A cursory reading of the resurrection in Matthew, Mark, Luke and John reveals a few differences in the recorded facts. While these supposed discrepancies sometimes alarm modern readers, they tend not to concern historians because any differences are merely relegated to secondary details.
In each Gospel account the core story is the same: Joseph of Arimathea takes the body of Jesus and puts it in a tomb, one or more of Jesus’ female followers visit the tomb early on the Sunday morning following his crucifixion, and they find that the tomb is empty. They see a vision of either one or two angels who say that Jesus is risen. Despite the differences concerning the women’s number and names, the exact time of the morning and the number of angels, we can have great confidence in the shared core story that would be agreed upon by the majority of New Testament scholars today.
Even the usually skeptical historian Michael Grant, a fellow of Trinity College, Cambridge, and professor at Edinburgh University, concedes in his book Jesus: An Historian’s Review of the Gospels, “True, the discovery of the empty tomb is differently described by the various gospels, but if we apply the same sort of criteria that we would apply to any other ancient literary sources, then the evidence is firm and plausible enough to necessitate the conclusion that the tomb was, indeed, found empty.”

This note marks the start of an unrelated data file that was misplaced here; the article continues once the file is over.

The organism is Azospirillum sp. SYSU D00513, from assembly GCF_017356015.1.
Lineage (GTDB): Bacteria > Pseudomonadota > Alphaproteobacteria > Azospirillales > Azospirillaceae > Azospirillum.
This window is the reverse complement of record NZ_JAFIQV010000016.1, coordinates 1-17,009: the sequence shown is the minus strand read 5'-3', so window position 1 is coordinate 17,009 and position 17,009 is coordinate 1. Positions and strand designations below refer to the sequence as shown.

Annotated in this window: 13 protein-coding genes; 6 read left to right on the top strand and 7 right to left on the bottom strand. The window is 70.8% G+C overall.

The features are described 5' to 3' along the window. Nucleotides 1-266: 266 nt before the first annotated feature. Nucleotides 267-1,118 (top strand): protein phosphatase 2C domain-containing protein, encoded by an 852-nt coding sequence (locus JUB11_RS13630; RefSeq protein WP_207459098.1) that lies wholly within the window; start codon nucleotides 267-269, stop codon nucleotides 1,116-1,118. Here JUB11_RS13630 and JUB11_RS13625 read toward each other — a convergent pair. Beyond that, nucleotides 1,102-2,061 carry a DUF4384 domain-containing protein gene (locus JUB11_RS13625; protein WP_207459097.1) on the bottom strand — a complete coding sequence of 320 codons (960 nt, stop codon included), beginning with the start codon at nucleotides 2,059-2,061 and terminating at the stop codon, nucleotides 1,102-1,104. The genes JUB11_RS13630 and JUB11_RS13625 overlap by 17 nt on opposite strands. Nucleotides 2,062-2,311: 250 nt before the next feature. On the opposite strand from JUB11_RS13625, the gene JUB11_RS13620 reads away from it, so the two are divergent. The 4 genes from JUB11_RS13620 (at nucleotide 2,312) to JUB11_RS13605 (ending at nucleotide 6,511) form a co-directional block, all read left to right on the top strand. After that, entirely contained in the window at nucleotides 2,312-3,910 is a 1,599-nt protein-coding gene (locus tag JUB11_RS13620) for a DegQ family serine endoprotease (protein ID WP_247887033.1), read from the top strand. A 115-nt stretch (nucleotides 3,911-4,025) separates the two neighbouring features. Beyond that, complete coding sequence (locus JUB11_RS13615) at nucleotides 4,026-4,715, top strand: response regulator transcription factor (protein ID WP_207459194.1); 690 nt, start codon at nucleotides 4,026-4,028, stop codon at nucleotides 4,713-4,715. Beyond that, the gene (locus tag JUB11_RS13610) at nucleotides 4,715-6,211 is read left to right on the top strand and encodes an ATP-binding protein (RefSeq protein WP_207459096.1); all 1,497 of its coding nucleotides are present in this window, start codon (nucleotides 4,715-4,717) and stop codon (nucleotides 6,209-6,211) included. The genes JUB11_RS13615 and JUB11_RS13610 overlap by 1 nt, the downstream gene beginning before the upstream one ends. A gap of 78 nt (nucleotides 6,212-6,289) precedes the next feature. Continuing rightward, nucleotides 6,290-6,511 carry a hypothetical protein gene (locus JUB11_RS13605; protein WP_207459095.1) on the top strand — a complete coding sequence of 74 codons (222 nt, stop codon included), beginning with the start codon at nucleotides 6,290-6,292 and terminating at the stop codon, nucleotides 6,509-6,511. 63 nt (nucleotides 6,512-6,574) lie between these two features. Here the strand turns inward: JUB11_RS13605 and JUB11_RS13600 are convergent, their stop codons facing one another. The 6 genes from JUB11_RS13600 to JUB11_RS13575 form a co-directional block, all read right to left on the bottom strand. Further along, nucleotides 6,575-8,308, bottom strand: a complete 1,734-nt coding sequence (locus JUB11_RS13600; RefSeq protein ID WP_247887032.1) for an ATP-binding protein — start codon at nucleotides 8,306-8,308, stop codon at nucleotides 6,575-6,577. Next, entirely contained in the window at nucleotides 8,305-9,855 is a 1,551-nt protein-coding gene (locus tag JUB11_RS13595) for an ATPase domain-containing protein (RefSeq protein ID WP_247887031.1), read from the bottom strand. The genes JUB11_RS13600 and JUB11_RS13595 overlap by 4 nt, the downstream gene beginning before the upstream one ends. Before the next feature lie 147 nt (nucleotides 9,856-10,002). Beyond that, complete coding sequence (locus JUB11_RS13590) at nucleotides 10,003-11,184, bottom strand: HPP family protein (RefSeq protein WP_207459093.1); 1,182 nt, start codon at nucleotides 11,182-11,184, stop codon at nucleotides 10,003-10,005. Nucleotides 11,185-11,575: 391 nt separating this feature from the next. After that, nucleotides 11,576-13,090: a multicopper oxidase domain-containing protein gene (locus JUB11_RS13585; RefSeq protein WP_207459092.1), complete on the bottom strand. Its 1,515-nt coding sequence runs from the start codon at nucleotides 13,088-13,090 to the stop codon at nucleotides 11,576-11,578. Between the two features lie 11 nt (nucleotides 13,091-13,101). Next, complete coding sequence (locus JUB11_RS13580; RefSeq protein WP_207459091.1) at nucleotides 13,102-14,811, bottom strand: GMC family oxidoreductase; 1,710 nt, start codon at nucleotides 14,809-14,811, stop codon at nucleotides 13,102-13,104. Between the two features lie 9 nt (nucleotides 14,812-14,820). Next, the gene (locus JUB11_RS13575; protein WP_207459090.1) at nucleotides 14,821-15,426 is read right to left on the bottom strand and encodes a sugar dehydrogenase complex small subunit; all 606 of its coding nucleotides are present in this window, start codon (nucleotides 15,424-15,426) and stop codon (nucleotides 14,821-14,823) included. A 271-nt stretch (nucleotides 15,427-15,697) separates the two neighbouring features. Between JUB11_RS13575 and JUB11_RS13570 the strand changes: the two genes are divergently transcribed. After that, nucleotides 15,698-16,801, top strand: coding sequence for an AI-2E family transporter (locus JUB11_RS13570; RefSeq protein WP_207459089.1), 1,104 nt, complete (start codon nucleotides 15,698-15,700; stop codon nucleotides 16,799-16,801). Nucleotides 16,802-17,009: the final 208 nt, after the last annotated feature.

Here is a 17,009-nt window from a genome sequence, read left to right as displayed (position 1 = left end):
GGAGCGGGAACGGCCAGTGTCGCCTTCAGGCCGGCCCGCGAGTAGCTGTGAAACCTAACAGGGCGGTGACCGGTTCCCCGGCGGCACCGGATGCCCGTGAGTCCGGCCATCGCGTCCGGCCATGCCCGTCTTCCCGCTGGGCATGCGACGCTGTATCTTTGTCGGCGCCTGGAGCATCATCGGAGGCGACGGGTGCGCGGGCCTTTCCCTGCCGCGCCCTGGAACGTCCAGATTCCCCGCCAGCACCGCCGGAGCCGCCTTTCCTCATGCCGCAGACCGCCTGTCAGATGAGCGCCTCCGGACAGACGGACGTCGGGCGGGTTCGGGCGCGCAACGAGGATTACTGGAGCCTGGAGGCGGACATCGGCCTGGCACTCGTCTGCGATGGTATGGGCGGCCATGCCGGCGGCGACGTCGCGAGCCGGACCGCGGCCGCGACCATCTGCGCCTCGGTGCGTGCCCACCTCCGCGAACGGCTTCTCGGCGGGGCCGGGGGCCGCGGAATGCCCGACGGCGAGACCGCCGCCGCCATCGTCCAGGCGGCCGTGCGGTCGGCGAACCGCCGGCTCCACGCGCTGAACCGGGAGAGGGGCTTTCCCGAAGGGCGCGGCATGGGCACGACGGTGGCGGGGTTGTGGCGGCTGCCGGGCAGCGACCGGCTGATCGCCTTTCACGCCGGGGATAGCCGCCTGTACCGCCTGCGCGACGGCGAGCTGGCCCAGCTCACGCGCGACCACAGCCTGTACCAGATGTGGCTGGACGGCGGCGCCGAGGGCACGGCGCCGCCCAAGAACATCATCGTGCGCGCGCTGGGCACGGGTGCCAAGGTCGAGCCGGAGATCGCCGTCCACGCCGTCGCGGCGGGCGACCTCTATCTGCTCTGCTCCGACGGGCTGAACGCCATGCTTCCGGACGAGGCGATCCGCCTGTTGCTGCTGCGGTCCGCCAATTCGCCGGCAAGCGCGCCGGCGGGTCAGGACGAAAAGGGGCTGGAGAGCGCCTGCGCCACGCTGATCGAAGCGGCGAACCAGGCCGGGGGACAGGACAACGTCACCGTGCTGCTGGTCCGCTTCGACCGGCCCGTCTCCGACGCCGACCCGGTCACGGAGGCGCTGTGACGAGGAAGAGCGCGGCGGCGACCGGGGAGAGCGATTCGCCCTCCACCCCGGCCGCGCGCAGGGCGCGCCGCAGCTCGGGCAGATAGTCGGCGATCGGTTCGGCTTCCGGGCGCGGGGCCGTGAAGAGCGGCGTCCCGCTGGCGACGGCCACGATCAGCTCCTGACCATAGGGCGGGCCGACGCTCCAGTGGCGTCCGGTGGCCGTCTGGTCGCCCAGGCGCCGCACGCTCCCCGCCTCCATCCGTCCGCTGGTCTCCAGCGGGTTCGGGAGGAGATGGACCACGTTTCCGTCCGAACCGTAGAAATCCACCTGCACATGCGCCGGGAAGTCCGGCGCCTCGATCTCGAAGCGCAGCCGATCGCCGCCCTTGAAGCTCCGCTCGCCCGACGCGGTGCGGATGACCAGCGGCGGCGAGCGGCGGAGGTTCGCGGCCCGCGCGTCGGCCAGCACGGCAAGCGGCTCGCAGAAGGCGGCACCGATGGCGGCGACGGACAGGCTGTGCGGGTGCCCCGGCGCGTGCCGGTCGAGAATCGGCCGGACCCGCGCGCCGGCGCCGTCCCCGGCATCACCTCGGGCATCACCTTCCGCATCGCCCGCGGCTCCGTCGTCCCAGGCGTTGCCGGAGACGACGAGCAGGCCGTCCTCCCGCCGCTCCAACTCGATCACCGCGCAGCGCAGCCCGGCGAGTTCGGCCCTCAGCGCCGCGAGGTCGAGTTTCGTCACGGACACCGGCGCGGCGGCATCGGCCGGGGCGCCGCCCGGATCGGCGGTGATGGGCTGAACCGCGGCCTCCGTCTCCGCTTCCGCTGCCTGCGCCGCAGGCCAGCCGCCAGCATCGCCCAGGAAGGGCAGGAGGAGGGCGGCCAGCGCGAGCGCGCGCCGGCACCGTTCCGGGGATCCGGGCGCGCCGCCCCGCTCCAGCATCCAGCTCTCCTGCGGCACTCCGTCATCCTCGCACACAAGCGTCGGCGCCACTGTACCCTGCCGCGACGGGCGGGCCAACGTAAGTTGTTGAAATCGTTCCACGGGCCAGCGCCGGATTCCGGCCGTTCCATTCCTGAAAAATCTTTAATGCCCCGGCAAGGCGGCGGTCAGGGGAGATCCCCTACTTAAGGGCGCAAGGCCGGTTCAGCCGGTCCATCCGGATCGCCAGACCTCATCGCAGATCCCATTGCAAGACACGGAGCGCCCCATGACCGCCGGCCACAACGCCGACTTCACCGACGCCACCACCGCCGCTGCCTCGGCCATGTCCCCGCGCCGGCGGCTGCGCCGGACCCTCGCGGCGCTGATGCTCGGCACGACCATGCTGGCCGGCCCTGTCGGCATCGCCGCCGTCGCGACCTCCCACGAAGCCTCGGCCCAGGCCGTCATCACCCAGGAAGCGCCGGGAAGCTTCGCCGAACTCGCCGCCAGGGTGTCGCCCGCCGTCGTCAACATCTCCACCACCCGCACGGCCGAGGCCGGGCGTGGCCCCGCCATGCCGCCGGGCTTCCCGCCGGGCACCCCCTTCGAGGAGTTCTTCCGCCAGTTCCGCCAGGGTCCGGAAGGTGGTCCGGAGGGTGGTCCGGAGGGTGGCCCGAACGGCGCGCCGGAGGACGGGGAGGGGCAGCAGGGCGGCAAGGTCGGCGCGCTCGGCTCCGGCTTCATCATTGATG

The differences between the empty tomb narratives are indicative of multiple, independent affirmations of the story. Sometimes people say, “Matthew and Luke just plagiarized from Mark,” but when one examines the narratives closely, the divergences suggest that even if Matthew and Luke did know Mark’s account, they also had separate, independent sources.
So with these multiple and independent accounts, no historian would disregard this evidence just because of secondary discrepancies. Consider the secular example of Hannibal crossing the Alps to attack Rome, for which there are two historically incompatible and irreconcilable accounts. Yet no classical historian doubts the fact that Hannibal did mount such a campaign. Hannibal’s crossing is a nonbiblical illustration of a story in which discrepancies in secondary details fail to undermine the historical core accuracy of the event.
While that may be enough to satisfy historians, also consider that many of the alleged contradictions in the Gospel accounts are rather easily reconciled. For example, the accounts vary in the reported time of the visit to the tomb. One writer describes it as “still dark” (John 20:1), another says it was “very early in the morning” (Luke 24:1), and another says it was “just after sunrise” (Mark 16:2). But if the visit was “at dawn,” (Matthew 28:1), they were likely describing the same thing with different words.
As for the number and names of the women, none of the Gospels pretends to give a complete list. They all include Mary Magdalene, and Matthew, Mark and Luke also cite other women, so there was probably a group of these early disciples that included those who were named and probably a couple of others. Perhaps when the women came, Mary Magdalene arrived first and that’s why only John mentions her. That’s hardly a contradiction. In terms of whether there were/was one angel (Matthew) or two (John) at Jesus’ tomb, have you ever noticed that whenever you have two of anything, you also have one? It never fails. Matthew didn’t say there was only one. John was providing more detail by saying there were two. Adapted from interview with Dr. William Lane Craig and Dr. Norman Geisler